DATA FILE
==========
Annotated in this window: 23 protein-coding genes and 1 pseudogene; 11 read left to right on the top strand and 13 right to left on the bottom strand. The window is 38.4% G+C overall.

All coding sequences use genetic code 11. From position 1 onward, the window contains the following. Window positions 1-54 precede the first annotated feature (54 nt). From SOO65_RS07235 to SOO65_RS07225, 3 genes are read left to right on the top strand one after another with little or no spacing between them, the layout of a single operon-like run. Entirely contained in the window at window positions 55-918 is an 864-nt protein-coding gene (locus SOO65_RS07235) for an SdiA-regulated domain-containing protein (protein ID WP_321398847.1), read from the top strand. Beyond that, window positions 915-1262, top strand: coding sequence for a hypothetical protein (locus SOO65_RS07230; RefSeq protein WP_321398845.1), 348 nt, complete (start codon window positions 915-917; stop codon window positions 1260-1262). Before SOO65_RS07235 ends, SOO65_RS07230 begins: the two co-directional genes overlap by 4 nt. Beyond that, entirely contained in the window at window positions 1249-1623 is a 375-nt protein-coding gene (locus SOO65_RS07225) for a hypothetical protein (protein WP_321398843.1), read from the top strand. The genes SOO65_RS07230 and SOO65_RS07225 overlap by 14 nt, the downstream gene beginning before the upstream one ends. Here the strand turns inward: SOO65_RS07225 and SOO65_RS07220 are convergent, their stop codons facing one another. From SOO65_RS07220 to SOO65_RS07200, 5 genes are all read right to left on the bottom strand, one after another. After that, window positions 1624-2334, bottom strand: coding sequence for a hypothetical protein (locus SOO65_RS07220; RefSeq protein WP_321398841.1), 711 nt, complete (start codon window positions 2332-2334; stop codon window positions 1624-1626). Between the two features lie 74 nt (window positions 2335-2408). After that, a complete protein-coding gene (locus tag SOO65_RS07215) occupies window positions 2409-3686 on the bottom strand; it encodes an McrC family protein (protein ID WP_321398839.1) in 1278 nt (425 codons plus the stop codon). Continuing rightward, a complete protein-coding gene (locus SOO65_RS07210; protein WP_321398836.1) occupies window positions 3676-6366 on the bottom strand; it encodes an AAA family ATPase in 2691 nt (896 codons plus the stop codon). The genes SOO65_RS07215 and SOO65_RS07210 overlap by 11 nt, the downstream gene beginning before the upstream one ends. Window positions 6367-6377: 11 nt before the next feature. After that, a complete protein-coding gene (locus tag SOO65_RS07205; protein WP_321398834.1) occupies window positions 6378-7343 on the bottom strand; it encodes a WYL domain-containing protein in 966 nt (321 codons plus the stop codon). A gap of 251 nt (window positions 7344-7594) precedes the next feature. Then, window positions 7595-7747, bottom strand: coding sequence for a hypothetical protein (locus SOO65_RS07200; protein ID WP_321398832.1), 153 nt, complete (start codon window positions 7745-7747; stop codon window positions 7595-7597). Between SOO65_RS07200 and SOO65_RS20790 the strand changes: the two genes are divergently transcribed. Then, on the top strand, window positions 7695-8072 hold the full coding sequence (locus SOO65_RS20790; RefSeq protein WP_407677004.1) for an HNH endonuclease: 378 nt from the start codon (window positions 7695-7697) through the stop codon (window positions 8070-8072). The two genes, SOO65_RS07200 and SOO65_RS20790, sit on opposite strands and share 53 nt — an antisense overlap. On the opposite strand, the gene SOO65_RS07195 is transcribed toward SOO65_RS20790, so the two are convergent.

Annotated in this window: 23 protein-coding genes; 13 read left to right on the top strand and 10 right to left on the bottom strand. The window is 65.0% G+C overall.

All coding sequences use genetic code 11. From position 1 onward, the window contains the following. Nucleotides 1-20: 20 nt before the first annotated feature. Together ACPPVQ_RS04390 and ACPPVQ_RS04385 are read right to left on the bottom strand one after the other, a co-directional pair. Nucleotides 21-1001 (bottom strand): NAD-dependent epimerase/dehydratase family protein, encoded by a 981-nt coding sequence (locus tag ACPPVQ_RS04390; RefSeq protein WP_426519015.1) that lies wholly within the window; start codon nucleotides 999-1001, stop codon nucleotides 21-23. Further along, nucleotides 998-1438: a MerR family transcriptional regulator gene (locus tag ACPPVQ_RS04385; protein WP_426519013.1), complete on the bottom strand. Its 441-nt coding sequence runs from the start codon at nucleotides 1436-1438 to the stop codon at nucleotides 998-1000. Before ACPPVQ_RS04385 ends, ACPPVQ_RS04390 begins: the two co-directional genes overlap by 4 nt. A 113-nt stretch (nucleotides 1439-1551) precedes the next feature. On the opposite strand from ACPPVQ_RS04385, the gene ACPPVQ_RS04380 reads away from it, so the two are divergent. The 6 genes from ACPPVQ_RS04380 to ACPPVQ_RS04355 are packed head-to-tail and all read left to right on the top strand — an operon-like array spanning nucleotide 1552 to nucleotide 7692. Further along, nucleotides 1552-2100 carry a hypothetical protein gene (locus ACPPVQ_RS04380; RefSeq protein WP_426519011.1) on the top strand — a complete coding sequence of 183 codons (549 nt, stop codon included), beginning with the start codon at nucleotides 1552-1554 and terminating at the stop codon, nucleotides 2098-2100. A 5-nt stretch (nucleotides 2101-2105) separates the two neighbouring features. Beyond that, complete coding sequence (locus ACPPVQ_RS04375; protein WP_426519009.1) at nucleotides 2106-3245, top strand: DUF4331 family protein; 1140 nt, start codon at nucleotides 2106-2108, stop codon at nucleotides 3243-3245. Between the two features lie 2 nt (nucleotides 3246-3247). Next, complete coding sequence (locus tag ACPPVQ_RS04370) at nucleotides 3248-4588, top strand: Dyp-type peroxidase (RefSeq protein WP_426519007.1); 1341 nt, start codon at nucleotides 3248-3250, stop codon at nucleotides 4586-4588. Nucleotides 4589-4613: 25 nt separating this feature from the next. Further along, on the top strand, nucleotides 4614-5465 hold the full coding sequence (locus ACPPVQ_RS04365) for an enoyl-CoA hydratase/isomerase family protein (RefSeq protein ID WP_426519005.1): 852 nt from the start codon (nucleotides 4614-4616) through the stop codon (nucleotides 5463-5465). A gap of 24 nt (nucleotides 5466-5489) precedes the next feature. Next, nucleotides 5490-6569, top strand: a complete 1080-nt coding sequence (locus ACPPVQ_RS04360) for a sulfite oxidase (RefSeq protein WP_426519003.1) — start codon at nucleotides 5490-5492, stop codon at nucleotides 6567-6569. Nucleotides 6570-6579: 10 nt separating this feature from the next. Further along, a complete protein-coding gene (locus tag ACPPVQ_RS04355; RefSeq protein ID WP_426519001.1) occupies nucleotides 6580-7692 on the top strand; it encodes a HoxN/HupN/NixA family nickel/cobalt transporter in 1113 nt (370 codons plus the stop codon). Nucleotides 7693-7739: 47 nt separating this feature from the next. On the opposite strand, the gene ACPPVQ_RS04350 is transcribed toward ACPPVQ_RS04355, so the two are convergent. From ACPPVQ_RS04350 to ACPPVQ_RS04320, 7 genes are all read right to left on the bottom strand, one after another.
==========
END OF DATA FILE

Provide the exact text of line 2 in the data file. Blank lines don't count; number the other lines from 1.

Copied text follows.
All coding sequences use genetic code 11. From position 1 onward, the window contains the following. Window positions 1-54 precede the first annotated feature (54 nt). From SOO65_RS07235 to SOO65_RS07225, 3 genes are read left to right on the top strand one after another with little or no spacing between them, the layout of a single operon-like run. Entirely contained in the window at window positions 55-918 is an 864-nt protein-coding gene (locus SOO65_RS07235) for an SdiA-regulated domain-containing protein (protein ID WP_321398847.1), read from the top strand. Beyond that, window positions 915-1262, top strand: coding sequence for a hypothetical protein (locus SOO65_RS07230; RefSeq protein WP_321398845.1), 348 nt, complete (start codon window positions 915-917; stop codon window positions 1260-1262). Before SOO65_RS07235 ends, SOO65_RS07230 begins: the two co-directional genes overlap by 4 nt. Beyond that, entirely contained in the window at window positions 1249-1623 is a 375-nt protein-coding gene (locus SOO65_RS07225) for a hypothetical protein (protein WP_321398843.1), read from the top strand. The genes SOO65_RS07230 and SOO65_RS07225 overlap by 14 nt, the downstream gene beginning before the upstream one ends. Here the strand turns inward: SOO65_RS07225 and SOO65_RS07220 are convergent, their stop codons facing one another. From SOO65_RS07220 to SOO65_RS07200, 5 genes are all read right to left on the bottom strand, one after another. After that, window positions 1624-2334, bottom strand: coding sequence for a hypothetical protein (locus SOO65_RS07220; RefSeq protein WP_321398841.1), 711 nt, complete (start codon window positions 2332-2334; stop codon window positions 1624-1626). Between the two features lie 74 nt (window positions 2335-2408). After that, a complete protein-coding gene (locus tag SOO65_RS07215) occupies window positions 2409-3686 on the bottom strand; it encodes an McrC family protein (protein ID WP_321398839.1) in 1278 nt (425 codons plus the stop codon). Continuing rightward, a complete protein-coding gene (locus SOO65_RS07210; protein WP_321398836.1) occupies window positions 3676-6366 on the bottom strand; it encodes an AAA family ATPase in 2691 nt (896 codons plus the stop codon). The genes SOO65_RS07215 and SOO65_RS07210 overlap by 11 nt, the downstream gene beginning before the upstream one ends. Window positions 6367-6377: 11 nt before the next feature. After that, a complete protein-coding gene (locus tag SOO65_RS07205; protein WP_321398834.1) occupies window positions 6378-7343 on the bottom strand; it encodes a WYL domain-containing protein in 966 nt (321 codons plus the stop codon). A gap of 251 nt (window positions 7344-7594) precedes the next feature. Then, window positions 7595-7747, bottom strand: coding sequence for a hypothetical protein (locus SOO65_RS07200; protein ID WP_321398832.1), 153 nt, complete (start codon window positions 7745-7747; stop codon window positions 7595-7597). Between SOO65_RS07200 and SOO65_RS20790 the strand changes: the two genes are divergently transcribed. Then, on the top strand, window positions 7695-8072 hold the full coding sequence (locus SOO65_RS20790; RefSeq protein WP_407677004.1) for an HNH endonuclease: 378 nt from the start codon (window positions 7695-7697) through the stop codon (window positions 8070-8072). The two genes, SOO65_RS07200 and SOO65_RS20790, sit on opposite strands and share 53 nt — an antisense overlap. On the opposite strand, the gene SOO65_RS07195 is transcribed toward SOO65_RS20790, so the two are convergent.